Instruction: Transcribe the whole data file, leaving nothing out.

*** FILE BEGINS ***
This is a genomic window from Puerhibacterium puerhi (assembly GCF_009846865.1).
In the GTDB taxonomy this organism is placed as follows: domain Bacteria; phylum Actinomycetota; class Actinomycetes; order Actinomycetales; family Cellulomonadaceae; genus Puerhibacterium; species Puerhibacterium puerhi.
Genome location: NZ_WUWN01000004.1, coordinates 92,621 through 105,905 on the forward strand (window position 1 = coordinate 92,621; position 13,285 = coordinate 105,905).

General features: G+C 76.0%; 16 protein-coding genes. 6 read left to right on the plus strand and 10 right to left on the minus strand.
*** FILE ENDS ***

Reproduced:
This is a genomic window from Puerhibacterium puerhi (assembly GCF_009846865.1).
In the GTDB taxonomy this organism is placed as follows: domain Bacteria; phylum Actinomycetota; class Actinomycetes; order Actinomycetales; family Cellulomonadaceae; genus Puerhibacterium; species Puerhibacterium puerhi.
Genome location: NZ_WUWN01000004.1, coordinates 92,621 through 105,905 on the forward strand (window position 1 = coordinate 92,621; position 13,285 = coordinate 105,905).

General features: G+C 76.0%; 16 protein-coding genes. 6 read left to right on the plus strand and 10 right to left on the minus strand.